Vivametrica provided sample weights for each individual based on several variables including age, gender and geographic location. This weight is a measure of the number of people in the population represented by each study participant. The data was weighted to produce a dataset representing an unbiased general U.S. population.
Munich Re also simulated an insurable population by including lives with:
- Family income to poverty ratio greater than one as a measure of wealth or face amount
- No history of cardiovascular disorder or cancer (other than skin)
- BMI, blood pressure and cholesterol values within insurable limits
The insurable population is comprised of 2,125 deaths on 8,173 individuals.
Table 1 shows the actual to expected mortality ratios relative to the general US population as measured by the Human Mortality Database U.S. Life Tables. The mortality ratios of the sample weighted general population are within reasonable tolerance. The simulated insurable lives remove only the unhealthiest lives and, as such, have a higher mortality ratio than what would be expected of a fully underwritten life insurance portfolio. Nonetheless, we believe that our analysis supports the applicability of insights generated using clinical research studies to a life insurance population. In addition, we believe the inclusion of substandard lives underscores the potential to use physical activity to improve risk selection on these cases and expand insurability.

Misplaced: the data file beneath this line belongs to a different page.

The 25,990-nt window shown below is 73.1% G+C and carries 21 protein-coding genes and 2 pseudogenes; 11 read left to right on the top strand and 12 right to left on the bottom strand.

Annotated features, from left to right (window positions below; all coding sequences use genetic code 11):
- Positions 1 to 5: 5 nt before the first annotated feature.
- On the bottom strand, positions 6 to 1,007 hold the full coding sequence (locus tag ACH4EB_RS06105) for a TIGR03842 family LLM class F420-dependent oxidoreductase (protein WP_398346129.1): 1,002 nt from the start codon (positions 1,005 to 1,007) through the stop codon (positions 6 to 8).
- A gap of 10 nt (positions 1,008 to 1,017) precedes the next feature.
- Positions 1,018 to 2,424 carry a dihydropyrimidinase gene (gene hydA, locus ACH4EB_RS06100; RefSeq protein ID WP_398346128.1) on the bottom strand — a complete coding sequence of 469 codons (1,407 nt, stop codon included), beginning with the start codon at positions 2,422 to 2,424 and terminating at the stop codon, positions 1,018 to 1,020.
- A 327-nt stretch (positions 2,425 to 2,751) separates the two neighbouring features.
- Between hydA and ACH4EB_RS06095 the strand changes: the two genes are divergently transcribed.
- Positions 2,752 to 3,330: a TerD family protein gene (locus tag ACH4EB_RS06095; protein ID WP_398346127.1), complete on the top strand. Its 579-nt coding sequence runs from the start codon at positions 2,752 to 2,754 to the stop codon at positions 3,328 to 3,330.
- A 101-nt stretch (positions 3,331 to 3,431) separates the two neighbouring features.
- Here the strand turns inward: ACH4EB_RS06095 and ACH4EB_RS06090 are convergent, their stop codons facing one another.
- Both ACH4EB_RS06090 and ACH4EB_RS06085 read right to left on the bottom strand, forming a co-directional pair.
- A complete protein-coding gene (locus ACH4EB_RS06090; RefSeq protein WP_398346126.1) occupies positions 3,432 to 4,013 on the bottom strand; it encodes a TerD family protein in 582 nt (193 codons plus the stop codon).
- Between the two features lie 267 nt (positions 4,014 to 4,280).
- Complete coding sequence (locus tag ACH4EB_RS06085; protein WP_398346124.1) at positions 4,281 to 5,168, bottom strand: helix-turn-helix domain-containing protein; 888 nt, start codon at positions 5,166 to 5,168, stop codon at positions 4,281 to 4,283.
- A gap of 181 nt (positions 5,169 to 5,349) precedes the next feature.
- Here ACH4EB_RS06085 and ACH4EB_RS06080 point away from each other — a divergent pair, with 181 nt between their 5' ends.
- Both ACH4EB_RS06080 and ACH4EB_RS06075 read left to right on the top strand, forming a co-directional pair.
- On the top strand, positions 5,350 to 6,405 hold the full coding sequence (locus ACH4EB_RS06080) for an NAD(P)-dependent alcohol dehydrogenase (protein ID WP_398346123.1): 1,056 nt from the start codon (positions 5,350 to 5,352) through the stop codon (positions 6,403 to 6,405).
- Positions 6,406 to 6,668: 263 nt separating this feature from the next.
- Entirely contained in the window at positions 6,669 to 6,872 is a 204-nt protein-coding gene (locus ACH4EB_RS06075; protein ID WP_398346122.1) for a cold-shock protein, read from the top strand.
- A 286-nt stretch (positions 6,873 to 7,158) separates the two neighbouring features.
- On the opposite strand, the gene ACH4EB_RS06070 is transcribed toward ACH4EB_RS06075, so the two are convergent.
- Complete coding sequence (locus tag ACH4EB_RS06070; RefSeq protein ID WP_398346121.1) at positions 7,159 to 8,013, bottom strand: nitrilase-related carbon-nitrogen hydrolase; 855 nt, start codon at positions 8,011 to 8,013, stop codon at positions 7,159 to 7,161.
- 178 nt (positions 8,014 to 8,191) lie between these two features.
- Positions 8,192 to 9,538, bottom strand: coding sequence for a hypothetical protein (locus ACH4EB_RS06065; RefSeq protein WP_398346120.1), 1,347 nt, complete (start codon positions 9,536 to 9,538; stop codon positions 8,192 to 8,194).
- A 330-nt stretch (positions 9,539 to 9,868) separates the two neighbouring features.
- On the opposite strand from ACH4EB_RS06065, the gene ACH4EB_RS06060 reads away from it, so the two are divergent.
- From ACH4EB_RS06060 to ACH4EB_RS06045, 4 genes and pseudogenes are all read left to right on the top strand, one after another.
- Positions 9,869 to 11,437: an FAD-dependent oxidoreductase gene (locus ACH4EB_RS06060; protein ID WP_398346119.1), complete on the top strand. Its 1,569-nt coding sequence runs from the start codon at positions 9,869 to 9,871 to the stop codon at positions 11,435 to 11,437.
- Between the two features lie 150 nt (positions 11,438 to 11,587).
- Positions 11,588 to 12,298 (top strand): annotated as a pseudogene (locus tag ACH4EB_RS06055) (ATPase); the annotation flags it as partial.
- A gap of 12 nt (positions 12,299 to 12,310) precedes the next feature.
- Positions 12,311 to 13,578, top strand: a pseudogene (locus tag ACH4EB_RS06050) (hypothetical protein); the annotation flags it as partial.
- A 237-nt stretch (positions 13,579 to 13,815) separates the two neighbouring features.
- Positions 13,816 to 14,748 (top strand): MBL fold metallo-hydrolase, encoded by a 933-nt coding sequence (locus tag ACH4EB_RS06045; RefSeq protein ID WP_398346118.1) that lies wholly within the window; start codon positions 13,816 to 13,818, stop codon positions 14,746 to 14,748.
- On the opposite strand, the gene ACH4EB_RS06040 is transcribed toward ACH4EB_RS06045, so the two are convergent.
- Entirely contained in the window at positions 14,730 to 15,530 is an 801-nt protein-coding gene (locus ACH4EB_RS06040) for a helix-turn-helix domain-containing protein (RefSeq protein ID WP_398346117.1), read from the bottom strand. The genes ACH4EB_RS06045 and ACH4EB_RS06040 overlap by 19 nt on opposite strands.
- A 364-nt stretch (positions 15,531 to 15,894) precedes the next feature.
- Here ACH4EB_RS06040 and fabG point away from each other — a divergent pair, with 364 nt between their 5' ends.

Classical actuarial methodology
Munich Re performed a classical actuarial actual to expected mortality analysis of the overall population-based dataset. To do this, we used an expected mortality basis taken from the Human Mortality Database U.S. Life Tables, which represents U.S. population mortality split by age, gender and calendar year. The expected mortality basis for the insurable population was taken from the 2008 VBT primary select & ultimate ANB tables split by age, gender and smoker status.
Munich Re completed analyses of relative actual to expected deaths (A/E) for both populations by various attributes to assess how mortality risk stratification by physical activity is influenced by these factors.
Figure 1 demonstrates that steps per day stratifies mortality risk. Lives with sedentary and low steps per day have much higher mortality risk, while moderate and high steps per day correspond with lower mortality risk. Sedentary behavior is indicative of relative mortality that is over 3 times higher compared to active behavior as measured by steps per day. The pattern is observed for both the general population and the insurable lives.